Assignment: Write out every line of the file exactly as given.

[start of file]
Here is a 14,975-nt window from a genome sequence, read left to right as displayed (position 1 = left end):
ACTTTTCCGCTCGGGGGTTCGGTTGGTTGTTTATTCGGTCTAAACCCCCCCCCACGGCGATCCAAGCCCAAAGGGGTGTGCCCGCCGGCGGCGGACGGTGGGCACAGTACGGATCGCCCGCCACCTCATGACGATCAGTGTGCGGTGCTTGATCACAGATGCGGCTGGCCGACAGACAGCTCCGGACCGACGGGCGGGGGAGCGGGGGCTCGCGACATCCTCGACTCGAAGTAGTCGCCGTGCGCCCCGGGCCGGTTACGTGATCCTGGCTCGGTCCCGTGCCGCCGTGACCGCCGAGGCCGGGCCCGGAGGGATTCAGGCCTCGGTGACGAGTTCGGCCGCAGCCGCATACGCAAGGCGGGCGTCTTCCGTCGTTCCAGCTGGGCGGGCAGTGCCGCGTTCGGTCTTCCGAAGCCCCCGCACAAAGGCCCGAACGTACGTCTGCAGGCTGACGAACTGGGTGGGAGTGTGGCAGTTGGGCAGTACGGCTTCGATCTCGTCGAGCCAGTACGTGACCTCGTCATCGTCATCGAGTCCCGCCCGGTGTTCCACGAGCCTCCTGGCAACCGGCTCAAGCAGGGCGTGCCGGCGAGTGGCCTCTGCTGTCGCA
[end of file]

Here is a 14,975-nt window from a genome sequence, read left to right as displayed (position 1 = left end):
ACTTTTCCGCTCGGGGGTTCGGTTGGTTGTTTATTCGGTCTAAACCCCCCCCCACGGCGATCCAAGCCCAAAGGGGTGTGCCCGCCGGCGGCGGACGGTGGGCACAGTACGGATCGCCCGCCACCTCATGACGATCAGTGTGCGGTGCTTGATCACAGATGCGGCTGGCCGACAGACAGCTCCGGACCGACGGGCGGGGGAGCGGGGGCTCGCGACATCCTCGACTCGAAGTAGTCGCCGTGCGCCCCGGGCCGGTTACGTGATCCTGGCTCGGTCCCGTGCCGCCGTGACCGCCGAGGCCGGGCCCGGAGGGATTCAGGCCTCGGTGACGAGTTCGGCCGCAGCCGCATACGCAAGGCGGGCGTCTTCCGTCGTTCCAGCTGGGCGGGCAGTGCCGCGTTCGGTCTTCCGAAGCCCCCGCACAAAGGCCCGAACGTACGTCTGCAGGCTGACGAACTGGGTGGGAGTGTGGCAGTTGGGCAGTACGGCTTCGATCTCGTCGAGCCAGTACGTGACCTCGTCATCGTCATCGAGTCCCGCCCGGTGTTCCACGAGCCTCCTGGCAACCGGCTCAAGCAGGGCGTGCCGGCGAGTGGCCTCTGCTGTCGCA